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Gregory T. Levin, Paul B. Laursen and Chris R. Abbiss

Purpose:

To assess the reliability of a 5-min-stage graded exercise test (GXT) and determine the association between physiological attributes and performance over stochastic cycling trials of varying distance.

Methods:

Twenty-eight well-trained male cyclists performed 2 GXTs and either a 30-km (n = 17) or a 100-km stochastic cycling time trial (n = 9). Stochastic cycling trials included periods of high-intensity efforts for durations of 250 m, 1 km, or 4 km depending on the test being performing.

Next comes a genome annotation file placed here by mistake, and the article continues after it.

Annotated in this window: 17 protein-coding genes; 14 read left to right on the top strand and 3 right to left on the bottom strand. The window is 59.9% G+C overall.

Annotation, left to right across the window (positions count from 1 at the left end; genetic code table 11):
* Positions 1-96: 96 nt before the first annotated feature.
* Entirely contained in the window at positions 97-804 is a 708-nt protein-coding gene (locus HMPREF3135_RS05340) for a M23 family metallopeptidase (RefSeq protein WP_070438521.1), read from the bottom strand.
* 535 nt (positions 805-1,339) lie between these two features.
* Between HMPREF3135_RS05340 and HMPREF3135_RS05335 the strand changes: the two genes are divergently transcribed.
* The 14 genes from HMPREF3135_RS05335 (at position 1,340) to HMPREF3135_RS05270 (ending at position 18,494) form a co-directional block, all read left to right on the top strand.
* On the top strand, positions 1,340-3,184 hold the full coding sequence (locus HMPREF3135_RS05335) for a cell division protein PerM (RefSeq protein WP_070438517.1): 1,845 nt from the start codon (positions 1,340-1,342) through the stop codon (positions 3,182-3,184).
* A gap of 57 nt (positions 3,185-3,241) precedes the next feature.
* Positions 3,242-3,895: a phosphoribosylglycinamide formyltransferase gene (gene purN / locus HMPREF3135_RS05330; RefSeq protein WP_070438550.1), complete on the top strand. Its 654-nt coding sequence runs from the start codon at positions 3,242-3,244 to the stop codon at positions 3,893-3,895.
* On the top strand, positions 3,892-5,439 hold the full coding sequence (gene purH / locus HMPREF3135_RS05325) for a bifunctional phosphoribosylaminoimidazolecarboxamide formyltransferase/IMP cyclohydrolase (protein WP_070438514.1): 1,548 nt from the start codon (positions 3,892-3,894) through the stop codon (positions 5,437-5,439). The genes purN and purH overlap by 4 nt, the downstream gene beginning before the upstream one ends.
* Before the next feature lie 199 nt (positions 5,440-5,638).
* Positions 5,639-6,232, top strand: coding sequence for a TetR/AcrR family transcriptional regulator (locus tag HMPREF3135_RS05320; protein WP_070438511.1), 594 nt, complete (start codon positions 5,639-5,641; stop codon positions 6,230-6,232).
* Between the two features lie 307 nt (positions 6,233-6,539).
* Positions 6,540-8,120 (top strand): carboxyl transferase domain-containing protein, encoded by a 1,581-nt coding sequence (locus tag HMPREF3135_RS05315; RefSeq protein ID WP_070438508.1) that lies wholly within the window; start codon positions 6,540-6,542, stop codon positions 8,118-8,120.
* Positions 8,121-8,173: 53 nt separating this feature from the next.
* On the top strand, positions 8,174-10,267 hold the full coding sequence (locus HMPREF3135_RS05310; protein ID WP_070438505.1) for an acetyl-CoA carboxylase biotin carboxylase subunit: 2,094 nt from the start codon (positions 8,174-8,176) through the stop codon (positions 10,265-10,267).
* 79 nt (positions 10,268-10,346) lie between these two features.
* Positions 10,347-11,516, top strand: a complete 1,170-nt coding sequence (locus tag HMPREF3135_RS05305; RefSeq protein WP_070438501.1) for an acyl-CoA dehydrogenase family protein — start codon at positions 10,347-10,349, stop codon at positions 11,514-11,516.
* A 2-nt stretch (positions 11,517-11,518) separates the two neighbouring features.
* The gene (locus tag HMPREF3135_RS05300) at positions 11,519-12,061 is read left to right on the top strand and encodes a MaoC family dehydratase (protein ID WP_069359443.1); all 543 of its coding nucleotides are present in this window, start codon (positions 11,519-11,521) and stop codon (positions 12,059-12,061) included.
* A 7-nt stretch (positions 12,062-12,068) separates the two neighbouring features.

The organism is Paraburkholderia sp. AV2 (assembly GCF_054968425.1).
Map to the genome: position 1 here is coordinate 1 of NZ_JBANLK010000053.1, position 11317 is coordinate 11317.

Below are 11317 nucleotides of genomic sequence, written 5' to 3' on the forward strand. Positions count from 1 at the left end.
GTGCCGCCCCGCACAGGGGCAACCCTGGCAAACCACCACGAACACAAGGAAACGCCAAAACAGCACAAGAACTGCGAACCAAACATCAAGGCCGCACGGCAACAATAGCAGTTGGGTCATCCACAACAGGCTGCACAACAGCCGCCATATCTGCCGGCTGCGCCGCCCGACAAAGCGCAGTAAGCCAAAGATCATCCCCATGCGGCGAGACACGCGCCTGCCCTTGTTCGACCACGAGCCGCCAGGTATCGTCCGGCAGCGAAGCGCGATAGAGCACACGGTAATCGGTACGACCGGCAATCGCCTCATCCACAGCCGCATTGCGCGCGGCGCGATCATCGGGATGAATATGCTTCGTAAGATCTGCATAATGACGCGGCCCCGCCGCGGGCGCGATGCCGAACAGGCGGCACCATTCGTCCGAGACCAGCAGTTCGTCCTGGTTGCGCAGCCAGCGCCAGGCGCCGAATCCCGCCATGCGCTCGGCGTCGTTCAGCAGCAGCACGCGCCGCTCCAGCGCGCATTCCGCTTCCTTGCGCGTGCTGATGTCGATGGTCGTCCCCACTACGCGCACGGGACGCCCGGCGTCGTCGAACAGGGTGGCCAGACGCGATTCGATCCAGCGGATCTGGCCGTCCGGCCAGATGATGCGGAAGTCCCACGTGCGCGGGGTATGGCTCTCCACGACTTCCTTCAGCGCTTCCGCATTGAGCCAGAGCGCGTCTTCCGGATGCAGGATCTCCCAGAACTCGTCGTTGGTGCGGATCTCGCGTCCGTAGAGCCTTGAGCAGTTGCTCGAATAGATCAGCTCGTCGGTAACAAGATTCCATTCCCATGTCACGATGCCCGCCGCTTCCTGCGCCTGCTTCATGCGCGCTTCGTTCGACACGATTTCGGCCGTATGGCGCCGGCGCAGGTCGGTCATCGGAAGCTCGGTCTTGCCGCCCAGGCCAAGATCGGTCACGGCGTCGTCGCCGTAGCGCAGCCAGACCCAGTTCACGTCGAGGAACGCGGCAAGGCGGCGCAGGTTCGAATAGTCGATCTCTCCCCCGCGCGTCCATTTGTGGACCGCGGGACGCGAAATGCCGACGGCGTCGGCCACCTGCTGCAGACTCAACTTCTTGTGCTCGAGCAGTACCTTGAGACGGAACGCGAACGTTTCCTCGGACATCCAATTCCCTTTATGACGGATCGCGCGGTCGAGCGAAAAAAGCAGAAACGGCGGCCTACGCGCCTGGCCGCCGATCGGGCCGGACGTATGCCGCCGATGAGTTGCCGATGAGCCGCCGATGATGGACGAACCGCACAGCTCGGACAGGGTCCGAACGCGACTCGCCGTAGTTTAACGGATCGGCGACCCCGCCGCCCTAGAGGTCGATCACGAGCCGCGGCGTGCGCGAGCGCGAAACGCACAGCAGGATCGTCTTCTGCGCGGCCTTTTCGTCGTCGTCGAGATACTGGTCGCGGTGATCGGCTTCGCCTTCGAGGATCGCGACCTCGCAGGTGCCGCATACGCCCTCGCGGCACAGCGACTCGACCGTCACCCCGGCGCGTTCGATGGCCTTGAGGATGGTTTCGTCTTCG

Results:

Maximal physiological attributes were found to be extremely reliable (maximal oxygen uptake [VO2max]: coefficient of variation [CV] 3.0%, intraclass correlation coefficient [ICC] .911; peak power output [PPO]: CV 3.0%, ICC .913), but a greater variability was found in ventilatory thresholds and economy. All physiological variables measured during the GXT, except economy at 200 W, were correlated with 30-km cycling performance. Power output during the 250-m and 1-km efforts of the 30-km trial were correlated with VO2max, PPO, and the power output at the second ventilatory threshold (r = .58–.82). PPO was the only physiological attributed measured during the GXT to be correlated with performance during the 100-km cycling trial (r = .64).

Conclusions:

Many physiological variables from a reliable GXT were associated with performance over shorter (30-km) but not longer (100-km) stochastic cycling trials.